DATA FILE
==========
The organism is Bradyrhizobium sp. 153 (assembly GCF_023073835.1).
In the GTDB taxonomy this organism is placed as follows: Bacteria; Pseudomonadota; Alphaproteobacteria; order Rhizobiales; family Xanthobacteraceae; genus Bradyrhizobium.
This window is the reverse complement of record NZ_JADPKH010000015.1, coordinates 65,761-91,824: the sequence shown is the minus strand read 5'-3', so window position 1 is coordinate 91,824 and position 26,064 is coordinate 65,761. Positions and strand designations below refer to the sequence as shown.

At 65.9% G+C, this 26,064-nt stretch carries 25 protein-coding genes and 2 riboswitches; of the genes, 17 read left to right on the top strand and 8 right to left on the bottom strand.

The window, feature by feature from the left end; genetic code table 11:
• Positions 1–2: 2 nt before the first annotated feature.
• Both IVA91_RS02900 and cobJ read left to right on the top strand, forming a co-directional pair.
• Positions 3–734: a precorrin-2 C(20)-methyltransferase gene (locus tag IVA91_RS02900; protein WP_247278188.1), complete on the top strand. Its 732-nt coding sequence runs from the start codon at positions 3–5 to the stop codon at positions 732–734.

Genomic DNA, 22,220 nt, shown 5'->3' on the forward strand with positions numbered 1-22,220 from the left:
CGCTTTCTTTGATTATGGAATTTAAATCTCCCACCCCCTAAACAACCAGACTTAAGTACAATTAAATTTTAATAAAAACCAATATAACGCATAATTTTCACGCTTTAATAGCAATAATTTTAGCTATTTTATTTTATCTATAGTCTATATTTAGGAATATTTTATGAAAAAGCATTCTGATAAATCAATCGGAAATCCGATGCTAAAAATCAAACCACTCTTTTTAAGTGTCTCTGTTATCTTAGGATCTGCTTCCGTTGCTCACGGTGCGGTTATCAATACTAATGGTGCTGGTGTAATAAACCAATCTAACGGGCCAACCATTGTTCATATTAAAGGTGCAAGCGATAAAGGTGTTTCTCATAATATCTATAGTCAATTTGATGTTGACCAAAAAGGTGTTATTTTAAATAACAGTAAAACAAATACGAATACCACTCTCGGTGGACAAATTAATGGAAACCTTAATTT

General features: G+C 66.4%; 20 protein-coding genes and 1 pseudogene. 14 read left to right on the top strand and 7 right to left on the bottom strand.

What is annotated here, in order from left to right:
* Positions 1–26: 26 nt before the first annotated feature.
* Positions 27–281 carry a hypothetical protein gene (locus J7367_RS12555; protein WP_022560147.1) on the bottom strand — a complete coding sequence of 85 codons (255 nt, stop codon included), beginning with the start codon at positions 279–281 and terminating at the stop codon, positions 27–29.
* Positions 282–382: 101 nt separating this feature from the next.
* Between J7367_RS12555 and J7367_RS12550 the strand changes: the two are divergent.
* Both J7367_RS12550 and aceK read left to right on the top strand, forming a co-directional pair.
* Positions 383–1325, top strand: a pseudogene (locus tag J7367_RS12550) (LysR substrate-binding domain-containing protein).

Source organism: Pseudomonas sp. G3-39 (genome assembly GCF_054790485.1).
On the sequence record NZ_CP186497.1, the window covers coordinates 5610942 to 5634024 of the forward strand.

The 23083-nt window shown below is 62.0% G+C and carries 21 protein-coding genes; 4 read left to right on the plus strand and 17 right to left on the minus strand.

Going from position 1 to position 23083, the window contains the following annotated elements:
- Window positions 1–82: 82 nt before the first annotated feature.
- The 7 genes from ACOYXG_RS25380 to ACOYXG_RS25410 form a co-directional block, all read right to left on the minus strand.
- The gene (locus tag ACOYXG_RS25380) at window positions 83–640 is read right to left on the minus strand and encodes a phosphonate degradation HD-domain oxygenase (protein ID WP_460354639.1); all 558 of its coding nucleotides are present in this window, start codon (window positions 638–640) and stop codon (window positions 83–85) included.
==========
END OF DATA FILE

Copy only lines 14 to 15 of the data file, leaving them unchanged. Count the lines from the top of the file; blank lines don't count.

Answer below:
* Positions 27–281 carry a hypothetical protein gene (locus J7367_RS12555; protein WP_022560147.1) on the bottom strand — a complete coding sequence of 85 codons (255 nt, stop codon included), beginning with the start codon at positions 279–281 and terminating at the stop codon, positions 27–29.
* Positions 282–382: 101 nt separating this feature from the next.